This year's Sci-Tech Academy Awards remind us that technological innovation is a major part of animated filmmaking.

The post ILM, Laika, DreamWorks, Imageworks, and Rhythm & Hues Among Sci-Tech Academy Award Recipients appeared first on Cartoon Brew.

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14. Adobe Kills Flash Name, Rebrands It As Animator-Friendly Animate CC

Adobe's new Animate CC is making strides to be more animator-friendly, but is it too little, too late?

The post Adobe Kills Flash Name, Rebrands It As Animator-Friendly Animate CC appeared first on Cartoon Brew.

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15. Drawing Tablets Head-to-Head: iPad Pro/Pencil vs. Surface Pro vs. Wacom Cintiq Companion

What's the right drawing tablet for you?

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16. Sergio Pablos Project ‘Klaus’ Is Moving Forward with Toon Boom as Tech Partner

"Klaus," a hand-drawn all-ages holiday comedy, is anticipating a 2019 release.

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17. Microsoft Unveils Next-Generation of Surface Pro Tablets

The tablet wars are heating up, and the winners are artists and animators.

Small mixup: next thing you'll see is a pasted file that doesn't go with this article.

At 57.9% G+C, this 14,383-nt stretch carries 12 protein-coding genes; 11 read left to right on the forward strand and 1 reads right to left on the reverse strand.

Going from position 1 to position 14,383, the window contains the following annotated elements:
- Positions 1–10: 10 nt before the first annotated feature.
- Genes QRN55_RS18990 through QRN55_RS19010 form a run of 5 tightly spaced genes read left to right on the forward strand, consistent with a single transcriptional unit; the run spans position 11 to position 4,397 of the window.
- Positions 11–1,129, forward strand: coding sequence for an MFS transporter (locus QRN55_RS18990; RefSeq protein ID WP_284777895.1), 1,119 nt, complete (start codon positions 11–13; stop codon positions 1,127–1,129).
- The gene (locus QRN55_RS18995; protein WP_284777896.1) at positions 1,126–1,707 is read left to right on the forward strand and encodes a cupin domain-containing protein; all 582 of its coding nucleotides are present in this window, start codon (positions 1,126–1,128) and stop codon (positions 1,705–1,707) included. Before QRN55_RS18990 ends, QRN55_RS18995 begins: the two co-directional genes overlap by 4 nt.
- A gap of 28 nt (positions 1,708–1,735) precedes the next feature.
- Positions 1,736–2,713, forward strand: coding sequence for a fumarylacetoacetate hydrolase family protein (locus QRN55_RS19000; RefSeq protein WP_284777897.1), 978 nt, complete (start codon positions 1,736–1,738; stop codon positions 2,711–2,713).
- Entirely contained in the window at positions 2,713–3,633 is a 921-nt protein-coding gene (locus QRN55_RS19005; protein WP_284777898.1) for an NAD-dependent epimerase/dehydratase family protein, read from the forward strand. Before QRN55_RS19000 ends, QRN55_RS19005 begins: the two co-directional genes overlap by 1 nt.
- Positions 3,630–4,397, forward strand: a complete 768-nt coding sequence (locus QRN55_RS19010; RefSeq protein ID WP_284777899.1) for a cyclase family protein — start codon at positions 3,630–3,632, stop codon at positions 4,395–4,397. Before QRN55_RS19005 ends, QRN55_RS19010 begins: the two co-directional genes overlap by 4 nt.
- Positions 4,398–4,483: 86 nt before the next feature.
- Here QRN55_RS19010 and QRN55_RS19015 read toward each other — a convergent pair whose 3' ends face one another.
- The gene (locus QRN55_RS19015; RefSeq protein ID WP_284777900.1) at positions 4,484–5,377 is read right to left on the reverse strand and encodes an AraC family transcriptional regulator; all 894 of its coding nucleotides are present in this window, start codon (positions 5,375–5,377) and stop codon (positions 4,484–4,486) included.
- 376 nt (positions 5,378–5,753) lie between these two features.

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18. Another Animator-Friendly Tablet: Microsoft Unveils Surface Pro 4 Line

The tablet wars are heating up, and the winners are artists and animators.

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19. Apple Computer - Steve Jobs' Success Story


Steven Paul "Steve" Jobs was an American pioneer of the personal computer revolution of the 1970s. Shortly after his death, Jobs' official biographer, Walter Isaacson described him as the creative entrepreneur whose passion for perfection and ferocious drive revolutionized six industries: personal computers, animated movies, music, phones, tablet computing, and digital publishing.

Steve Jobs was adopted to a family in Mountain View, California. While still in high school, Jobs interest in electronics prompted him to call William Hewlett of Hewlett-Packard to ask for some parts for a school project. Hewlett provided the parts and then made an offer to Jobs to intern at Hewlett-Packard for a summer. There, Jobs met Steve Wozniak, a talented and knowledgeable engineer five years older than the high school student. Their friendship would eventually be the foundation on which Apple was built.

Jobs dropped out of Reed College after one semester and went to work for Atari designing games. He carefully saved the money he earned while working at Atari so that he could take a trip to India and sate his bourgeoning interest in the spiritualism of the East.